Work, Life & Balance: Elisa Mintz Delia

Seeing special needs children triumph over their disabilities at the Kennedy Krieger Institute is not only professionally rewarding, but has influenced how Elisa Delia approaches motherhood. When the work-life balance becomes more a freefall, Elisa reminds herself to live in the moment, cherish her blessings and remember that “being upset is optional.”

1. What do you love about being a mom?

I love looking at life through my sons’ eyes. I get so excited watching how they navigate the world. I appreciate experiencing simple, wonderful pleasures with them that I took for granted before having children – the fact that clouds look like animals, that it is truly exciting to push the elevator button, and it is really amazing that a door can open by just stepping in front of it.


2. What do you enjoy most about working?

I have the world’s best job because I work at a healthcare organization that helps children with developmental and physical disabilities. To witness a child walk, eat, or communicate for the very first time, or recover the ability to do so after a devastating injury, is a gift.

3. What’s your biggest challenge in juggling both?

My biggest challenge is remembering to live in the moment. But after 15 years at Kennedy Krieger Institute surrounded by children with special needs, I have a deep appreciation for cherishing my blessings. I try not to beat myself up for what I can’t achieve and instead focus on what I can. When I am with my kids, I make every effort to be fully with them, and when I’m at work, I commit myself to the projects at hand.


4. How do you deal with it?

What helps is being at a workplace that is supportive of family. Both my husband and I work at Kennedy Krieger Institute. I have a traditional work schedule while my husband works from 7:30 a.m. to 4 p.m. So, I take the morning shift with the kids and he’s available for afternoons. Working at a place where children and families are the primary focus also fosters understanding from co-workers when the unexpected occurs.

Also, I’m an individual who is most at peace when things are planned and organized so I have created an extensive emergency list with three tiers of people who can pick up my sons from school or daycare at a moment’s notice. That alleviates a lot of stress.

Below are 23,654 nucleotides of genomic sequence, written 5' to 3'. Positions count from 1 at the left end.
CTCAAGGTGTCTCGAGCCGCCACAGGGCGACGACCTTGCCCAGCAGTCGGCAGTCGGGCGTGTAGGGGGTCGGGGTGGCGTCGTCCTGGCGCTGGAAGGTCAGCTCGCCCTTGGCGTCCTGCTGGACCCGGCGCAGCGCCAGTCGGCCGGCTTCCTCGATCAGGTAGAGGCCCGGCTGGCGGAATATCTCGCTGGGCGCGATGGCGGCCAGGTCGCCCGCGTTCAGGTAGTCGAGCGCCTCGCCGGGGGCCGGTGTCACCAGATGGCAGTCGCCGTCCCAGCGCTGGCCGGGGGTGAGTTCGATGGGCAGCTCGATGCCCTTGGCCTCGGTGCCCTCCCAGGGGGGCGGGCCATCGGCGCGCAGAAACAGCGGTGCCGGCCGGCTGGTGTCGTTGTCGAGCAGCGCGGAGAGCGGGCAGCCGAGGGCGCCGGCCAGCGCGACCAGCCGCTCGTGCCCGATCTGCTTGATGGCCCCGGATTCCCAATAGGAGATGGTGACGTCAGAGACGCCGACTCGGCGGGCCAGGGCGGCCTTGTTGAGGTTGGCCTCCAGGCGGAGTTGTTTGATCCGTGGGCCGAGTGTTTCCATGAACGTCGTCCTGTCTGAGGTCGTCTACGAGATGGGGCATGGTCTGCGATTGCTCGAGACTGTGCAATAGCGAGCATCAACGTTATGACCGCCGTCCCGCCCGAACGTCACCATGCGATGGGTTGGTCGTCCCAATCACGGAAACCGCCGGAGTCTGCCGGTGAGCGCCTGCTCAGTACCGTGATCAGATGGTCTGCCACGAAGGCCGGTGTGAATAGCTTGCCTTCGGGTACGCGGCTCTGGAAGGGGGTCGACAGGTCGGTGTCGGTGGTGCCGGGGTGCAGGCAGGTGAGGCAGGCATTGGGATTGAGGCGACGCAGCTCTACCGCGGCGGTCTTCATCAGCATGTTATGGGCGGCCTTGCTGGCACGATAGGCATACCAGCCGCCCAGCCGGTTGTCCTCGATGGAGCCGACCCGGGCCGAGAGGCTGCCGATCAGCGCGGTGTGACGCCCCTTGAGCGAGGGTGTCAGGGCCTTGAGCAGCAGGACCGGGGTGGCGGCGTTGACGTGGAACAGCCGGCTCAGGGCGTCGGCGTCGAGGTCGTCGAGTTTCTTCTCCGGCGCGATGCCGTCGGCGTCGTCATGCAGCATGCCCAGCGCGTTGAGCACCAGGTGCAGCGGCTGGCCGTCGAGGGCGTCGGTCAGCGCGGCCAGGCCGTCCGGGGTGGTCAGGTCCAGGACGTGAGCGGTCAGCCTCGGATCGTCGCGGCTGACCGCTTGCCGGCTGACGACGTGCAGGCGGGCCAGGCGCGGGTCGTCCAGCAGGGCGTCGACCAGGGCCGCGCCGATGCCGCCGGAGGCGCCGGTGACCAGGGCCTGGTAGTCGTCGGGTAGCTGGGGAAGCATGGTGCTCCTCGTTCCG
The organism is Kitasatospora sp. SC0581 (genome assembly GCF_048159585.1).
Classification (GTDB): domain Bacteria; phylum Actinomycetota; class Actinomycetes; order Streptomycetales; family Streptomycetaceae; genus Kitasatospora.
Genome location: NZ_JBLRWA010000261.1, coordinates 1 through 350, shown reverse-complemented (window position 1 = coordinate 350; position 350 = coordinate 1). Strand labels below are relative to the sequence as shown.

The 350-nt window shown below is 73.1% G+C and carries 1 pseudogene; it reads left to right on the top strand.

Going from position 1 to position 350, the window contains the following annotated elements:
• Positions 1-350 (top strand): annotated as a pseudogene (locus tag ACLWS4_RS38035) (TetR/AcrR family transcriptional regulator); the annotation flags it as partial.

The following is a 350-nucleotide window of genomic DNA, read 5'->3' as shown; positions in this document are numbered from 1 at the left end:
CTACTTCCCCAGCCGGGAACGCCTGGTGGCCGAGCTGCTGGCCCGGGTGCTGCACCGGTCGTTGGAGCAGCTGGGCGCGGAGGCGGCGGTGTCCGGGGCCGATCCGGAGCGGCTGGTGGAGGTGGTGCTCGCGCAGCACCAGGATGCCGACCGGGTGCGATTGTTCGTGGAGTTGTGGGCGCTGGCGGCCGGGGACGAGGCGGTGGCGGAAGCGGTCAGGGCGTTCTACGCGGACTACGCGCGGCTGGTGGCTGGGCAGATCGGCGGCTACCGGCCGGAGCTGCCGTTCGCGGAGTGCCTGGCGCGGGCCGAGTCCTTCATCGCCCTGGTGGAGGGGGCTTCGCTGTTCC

5. How do you re-charge?

I take a minimum of two hours, one night each week, to do something for myself. I try to make this time responsibility free. I spend these precious hours reading, taking a walk or enjoying dinner or a cup of coffee with friends.

Also, at least once a month, I get a babysitter and go out with my husband. From the day I met him I could not wait to raise a family with him, but having time to laugh and have an uninterrupted conversation with him allows me to be a better mother and wife.


6. What advice would you give other women considering being a working mom?

I like to think about life in terms of choices. You have the right to choose the type of work, place of work, and your reaction to the responsibilities and challenges that will come with being a working mother. We have choices in how we react to the balance of work and home responsibilities. I always try to remember that “being upset is optional.” I could choose to get stressed, overwhelmed, or disappointed, but what’s the point if it only makes me feel worse? I would rather view every situation as a new learning experience and every challenge as something that can be overcome. It’s not always easy to stay in this mindset and I certainly have my moments, but it’s something that I strive for and it works for me.


7. Who inspires you?

My children and the children of Kennedy Krieger inspire me. While both of my children have severe asthma and my youngest has some developmental delays, each is learning to live their life without limits. They have taught me to change my language and thinking from “my children suffer from asthma” to “my children live with asthma.” Shifting my language lets me face challenging situations with their health from a more positive perspective.

Many of the children of Kennedy Krieger face a myriad of disabilities and rare neurological disorders, yet they fill our buildings with joy and laughter every day. It is deeply moving to see their triumphs.


8. What one thing can you not live without?

My daily “to do” list. But, I give myself the freedom to carry things over to the next day. No guilt – just organization.

9. If you had an hour of time to yourself, how would you spend it?

Even with so much on my plate, if I had an hour of time to myself I would use it to support one of the causes that I feel passionate about like the Ability Index – a national resource for testing, labeling and certification of toys to help parents and educators figure out the best toys suited for a child’s special needs – that I’m helping to develop.

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